Recently, we wrote about Mattel’s latest advertising campaign to rebrand Barbie’s image from sexy to empowering. For the most part, the marketing campaign is highly successful, as it features little girls in professional roles, allowing kids to believe they are capable of anything.
Except there’s still a problem. Kids don’t work that way. According to this piece in The Atlantic, in a 2014 study including girls ages 4-7, researchers discovered that playing with Barbie dolls limited girls’ perceptions about what they could be in the future. Between her super thin waist, revealing clothes, and strictly Caucasian features, the implicit message sent to girls is not about accomplishing your dreams so much as looking beautiful. It isolates girls, because no one actually looks like that, and influences their perceptions of womanhood before they’re even women.
In an age where women are sexualized in the media, whether it’s a Barbie doll or a Victoria’s Secret ad, we’re sending the message that sexy and thin is in. In another study, the majority of girls ages 6-9 chose sexualized dolls over the non-sexual counterparts when asked to identify their ideal self. All of this contributes to depression and low self esteem, which results in lower grades. Have we mentioned that about 90% of girls own a Barbie?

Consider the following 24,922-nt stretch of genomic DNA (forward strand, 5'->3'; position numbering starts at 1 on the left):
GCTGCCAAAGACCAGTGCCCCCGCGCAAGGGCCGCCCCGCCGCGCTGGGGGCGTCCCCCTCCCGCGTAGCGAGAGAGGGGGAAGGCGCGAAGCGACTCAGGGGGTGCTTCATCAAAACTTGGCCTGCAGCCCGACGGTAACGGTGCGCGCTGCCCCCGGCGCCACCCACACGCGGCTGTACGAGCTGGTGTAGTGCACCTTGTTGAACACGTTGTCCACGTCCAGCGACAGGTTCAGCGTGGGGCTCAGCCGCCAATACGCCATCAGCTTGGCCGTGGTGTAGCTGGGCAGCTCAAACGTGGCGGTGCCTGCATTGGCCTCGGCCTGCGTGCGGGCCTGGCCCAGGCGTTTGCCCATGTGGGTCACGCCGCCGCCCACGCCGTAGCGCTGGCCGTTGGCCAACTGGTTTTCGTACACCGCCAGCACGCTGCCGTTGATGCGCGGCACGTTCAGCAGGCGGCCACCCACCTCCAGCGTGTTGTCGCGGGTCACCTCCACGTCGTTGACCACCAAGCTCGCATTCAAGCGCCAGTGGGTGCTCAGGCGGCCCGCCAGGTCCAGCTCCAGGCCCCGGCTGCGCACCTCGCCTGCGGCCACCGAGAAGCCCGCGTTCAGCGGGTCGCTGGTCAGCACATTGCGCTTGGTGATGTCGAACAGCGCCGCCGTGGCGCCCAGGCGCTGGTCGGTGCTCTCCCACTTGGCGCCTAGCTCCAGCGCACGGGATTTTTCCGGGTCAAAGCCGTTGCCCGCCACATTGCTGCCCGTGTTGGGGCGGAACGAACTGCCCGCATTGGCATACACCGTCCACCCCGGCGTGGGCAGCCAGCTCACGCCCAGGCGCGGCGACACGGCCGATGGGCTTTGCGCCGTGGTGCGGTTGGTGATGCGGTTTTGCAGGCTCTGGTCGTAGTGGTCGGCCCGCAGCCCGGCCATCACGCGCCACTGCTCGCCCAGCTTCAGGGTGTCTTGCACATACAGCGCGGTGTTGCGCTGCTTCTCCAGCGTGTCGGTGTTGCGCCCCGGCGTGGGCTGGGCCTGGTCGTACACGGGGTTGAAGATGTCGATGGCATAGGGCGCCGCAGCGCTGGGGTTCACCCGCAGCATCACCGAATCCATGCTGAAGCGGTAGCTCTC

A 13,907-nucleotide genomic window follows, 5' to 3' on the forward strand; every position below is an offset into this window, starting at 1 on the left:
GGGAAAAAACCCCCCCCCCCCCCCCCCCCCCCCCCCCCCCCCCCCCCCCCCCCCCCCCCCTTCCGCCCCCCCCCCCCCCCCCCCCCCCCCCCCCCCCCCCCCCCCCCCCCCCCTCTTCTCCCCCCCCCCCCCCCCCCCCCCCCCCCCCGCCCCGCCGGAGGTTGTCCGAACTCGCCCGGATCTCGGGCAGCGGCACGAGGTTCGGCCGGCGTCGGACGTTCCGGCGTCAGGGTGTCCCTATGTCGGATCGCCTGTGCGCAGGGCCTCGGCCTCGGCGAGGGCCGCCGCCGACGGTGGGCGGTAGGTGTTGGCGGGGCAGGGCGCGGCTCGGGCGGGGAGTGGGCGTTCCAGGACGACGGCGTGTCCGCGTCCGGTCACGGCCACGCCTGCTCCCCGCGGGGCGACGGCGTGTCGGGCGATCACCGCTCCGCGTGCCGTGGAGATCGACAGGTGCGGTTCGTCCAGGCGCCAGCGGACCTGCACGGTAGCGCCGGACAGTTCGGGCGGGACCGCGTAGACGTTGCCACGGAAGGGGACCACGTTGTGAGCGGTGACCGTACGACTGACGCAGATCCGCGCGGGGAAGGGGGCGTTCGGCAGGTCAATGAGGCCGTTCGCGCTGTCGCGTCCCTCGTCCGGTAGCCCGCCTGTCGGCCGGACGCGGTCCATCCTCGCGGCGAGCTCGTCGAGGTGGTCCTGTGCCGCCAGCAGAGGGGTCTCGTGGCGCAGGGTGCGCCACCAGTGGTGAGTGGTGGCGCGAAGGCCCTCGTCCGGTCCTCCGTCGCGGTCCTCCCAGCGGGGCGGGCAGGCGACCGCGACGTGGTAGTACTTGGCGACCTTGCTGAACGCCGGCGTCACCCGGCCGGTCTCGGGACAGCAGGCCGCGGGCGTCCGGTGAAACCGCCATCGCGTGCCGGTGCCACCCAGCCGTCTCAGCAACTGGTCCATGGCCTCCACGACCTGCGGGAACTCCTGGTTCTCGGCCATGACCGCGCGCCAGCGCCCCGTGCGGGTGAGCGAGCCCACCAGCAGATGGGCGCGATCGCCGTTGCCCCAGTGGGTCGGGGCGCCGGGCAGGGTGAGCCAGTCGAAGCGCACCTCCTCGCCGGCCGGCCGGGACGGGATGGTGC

If Doctor Barbie is still wearing a miniskirt, the message is flimsy at best. Do they really want to tell girls that they can be anything, as long as they’re sexy while doing it? Do we really want to perpetuate calorie counting before girls become double digits?
I sure hope not.